Jentrie Hales, community advocate, @techhealthyfamily

The advanced progression and access to cell phones have given schools a relatively new challenge. Earlier this year, Governor Cox spoke on this issue and made a statement strongly encouraging both private and public schools to ban cell phones in all classrooms.

Part of his address states, “Cell phone-free learning environments will help our teachers teach and our students learn. We want to give our schools every opportunity to succeed, so I hope our local school districts and charter schools will join me in this effort to keep phones in backpacks or lockers during class time.”

Based on my local research and experience combined with a more wide-scale view, I have learned that many schools already have a cell phone policy. Several policies in Cache Valley Schools state that students are not allowed to use their cell phones in class and that they will be confiscated if used, with an escalation of discipline as infractions incur.

It is true that these policies are already in place; however, teachers and administrators report that a major problem occurring is the constant battle and hassle of enforcing this rule among students.

As many administrators consider this call to action more seriously and parents advocate for the best environment for their children, there are many factors to consider. Here, I have outlined just two of many considerations for this scenario playing out in Cache Valley schools.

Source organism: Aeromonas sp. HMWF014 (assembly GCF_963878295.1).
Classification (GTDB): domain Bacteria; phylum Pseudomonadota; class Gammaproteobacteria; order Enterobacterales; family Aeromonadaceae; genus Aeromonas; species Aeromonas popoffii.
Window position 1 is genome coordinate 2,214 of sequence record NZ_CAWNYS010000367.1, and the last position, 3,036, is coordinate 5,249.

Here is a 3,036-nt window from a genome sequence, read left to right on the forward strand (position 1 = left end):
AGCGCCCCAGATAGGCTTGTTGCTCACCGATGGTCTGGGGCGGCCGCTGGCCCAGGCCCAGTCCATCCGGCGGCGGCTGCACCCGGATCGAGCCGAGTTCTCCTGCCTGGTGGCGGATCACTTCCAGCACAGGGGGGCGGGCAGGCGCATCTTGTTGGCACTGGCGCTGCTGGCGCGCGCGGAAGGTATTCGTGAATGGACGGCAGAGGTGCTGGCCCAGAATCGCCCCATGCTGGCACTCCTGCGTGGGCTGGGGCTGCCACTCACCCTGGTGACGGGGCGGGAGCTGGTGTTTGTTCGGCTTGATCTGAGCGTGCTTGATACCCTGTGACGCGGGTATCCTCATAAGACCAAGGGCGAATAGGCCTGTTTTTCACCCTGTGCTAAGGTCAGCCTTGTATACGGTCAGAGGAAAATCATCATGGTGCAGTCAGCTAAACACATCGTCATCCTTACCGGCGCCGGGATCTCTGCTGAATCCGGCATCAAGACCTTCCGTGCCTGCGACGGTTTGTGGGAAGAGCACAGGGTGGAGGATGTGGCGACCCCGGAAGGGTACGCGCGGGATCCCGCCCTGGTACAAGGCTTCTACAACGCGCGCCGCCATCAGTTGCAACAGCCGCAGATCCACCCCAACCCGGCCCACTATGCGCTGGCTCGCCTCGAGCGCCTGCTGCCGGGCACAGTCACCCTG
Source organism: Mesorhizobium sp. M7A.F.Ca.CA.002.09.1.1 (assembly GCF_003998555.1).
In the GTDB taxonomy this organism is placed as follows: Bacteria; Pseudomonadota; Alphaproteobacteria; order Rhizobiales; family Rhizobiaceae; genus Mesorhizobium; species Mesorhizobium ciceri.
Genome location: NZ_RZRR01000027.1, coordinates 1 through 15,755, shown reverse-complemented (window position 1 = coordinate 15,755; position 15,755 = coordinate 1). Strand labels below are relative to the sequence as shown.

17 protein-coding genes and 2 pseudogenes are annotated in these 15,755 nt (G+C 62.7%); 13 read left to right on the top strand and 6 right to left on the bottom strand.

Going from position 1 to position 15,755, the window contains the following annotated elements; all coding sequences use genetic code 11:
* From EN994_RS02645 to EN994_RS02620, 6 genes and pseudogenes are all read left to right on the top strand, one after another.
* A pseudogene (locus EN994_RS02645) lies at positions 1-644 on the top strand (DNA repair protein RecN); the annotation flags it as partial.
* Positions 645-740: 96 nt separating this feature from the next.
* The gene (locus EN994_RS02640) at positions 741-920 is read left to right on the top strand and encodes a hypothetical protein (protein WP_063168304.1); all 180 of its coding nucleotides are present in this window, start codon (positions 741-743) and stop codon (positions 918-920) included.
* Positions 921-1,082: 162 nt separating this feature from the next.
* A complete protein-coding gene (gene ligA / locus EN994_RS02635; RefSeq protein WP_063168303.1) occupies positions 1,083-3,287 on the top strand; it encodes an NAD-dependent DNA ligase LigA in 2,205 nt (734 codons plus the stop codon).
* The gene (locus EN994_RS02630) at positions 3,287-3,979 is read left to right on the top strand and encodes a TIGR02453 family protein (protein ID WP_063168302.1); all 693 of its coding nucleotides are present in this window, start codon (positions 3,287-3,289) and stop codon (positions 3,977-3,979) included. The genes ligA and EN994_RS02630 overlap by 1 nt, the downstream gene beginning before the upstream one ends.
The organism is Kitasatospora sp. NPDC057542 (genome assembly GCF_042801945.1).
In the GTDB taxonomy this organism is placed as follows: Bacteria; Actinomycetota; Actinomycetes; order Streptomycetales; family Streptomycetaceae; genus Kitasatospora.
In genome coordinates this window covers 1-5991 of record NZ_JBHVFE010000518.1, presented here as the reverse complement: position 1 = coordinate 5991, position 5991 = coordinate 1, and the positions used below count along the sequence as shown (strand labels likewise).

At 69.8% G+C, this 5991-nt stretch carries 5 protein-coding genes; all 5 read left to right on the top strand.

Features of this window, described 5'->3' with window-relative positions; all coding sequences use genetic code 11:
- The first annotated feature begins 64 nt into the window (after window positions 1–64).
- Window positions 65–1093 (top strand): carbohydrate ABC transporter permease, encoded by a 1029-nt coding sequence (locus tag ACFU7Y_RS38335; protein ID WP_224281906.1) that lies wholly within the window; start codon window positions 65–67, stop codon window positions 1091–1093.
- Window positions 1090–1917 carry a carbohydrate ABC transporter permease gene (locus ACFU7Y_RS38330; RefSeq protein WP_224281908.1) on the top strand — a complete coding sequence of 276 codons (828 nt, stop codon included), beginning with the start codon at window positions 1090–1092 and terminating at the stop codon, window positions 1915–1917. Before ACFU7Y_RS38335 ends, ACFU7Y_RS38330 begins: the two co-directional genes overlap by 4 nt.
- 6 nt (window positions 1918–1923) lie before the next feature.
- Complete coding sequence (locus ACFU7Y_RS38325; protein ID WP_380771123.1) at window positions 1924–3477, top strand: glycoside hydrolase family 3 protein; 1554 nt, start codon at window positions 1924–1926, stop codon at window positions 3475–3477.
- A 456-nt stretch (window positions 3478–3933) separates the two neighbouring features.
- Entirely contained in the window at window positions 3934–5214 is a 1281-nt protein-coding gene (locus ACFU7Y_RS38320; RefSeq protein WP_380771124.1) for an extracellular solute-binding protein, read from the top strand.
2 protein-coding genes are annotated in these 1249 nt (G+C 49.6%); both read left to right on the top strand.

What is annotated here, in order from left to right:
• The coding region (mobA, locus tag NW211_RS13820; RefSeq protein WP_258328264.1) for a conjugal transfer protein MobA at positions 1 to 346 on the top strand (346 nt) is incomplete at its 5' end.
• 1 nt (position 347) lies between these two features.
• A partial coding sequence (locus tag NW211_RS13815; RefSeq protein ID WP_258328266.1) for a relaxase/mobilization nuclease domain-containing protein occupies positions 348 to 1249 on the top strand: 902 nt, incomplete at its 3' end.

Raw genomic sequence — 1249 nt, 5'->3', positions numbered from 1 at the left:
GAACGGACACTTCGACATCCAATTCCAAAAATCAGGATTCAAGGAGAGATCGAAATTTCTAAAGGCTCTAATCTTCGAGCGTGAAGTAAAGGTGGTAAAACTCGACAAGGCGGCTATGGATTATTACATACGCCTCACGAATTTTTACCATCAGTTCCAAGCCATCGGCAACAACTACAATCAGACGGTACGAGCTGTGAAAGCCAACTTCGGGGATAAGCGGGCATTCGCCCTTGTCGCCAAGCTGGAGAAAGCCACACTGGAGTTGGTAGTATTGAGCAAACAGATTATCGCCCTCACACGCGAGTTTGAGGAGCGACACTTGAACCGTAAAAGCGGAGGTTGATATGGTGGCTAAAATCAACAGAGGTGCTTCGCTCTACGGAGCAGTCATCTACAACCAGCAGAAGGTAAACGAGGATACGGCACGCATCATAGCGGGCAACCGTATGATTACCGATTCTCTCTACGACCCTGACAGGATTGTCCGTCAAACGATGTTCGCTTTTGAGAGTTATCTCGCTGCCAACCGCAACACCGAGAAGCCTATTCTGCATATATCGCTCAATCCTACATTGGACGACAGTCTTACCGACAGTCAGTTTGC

The physical wellbeing of school students is a huge component of any decision-making. Seemingly, the biggest hangup for parents wanting their children to have access to their devices during the school day is the importance of having their children be able to communicate. Communication is important for simple things like schedule changes or for bigger things like emergencies.

A different side of the picture is that access to devices can perpetuate unsafe situations. Consider the amount of cyberbullying that occurs during school or because of images taken on school grounds. In some serious cases, when there is an emergency, so many people messaging and calling can prevent safety measures from happening more effectively.


In recent years, technology has boomed inside the classrooms and everywhere else. Many studies show that using technology to learn is beneficial for many kids. In some classrooms, personal cell phones are a standard tool teachers use to take polls and complete assignments.

The flip side is that cell phones prevent students from learning. Even with phones tucked in backpacks or kept in pockets, the constant notifications are just so tempting for young people (as well as adults). One study by United Nations Educational, Scientific and Cultural Organization (UNESCO) found that once a notification goes off, it can take up to 20 minutes before someone can regain their focus.

There may be real educational benefits to simply removing these distractions. A junior high in Granite School District reports that their learning has improved since they banned cell phones entirely.

What will schools in Cache Valley do in response to Governor Cox’s plea? And, will administrators and parents work together to implement these strategies?

Jentrie Hales is a community advocate with five years’ experience empowering parents and children in different settings. She has been invited into classrooms, youth groups, and parent groups throughout Cache Valley to speak about healthy relationships with tech and professionally mentor families that feel overwhelmed with managing the tech in their home. Follow her onInstagram @techhealthyfam or email her at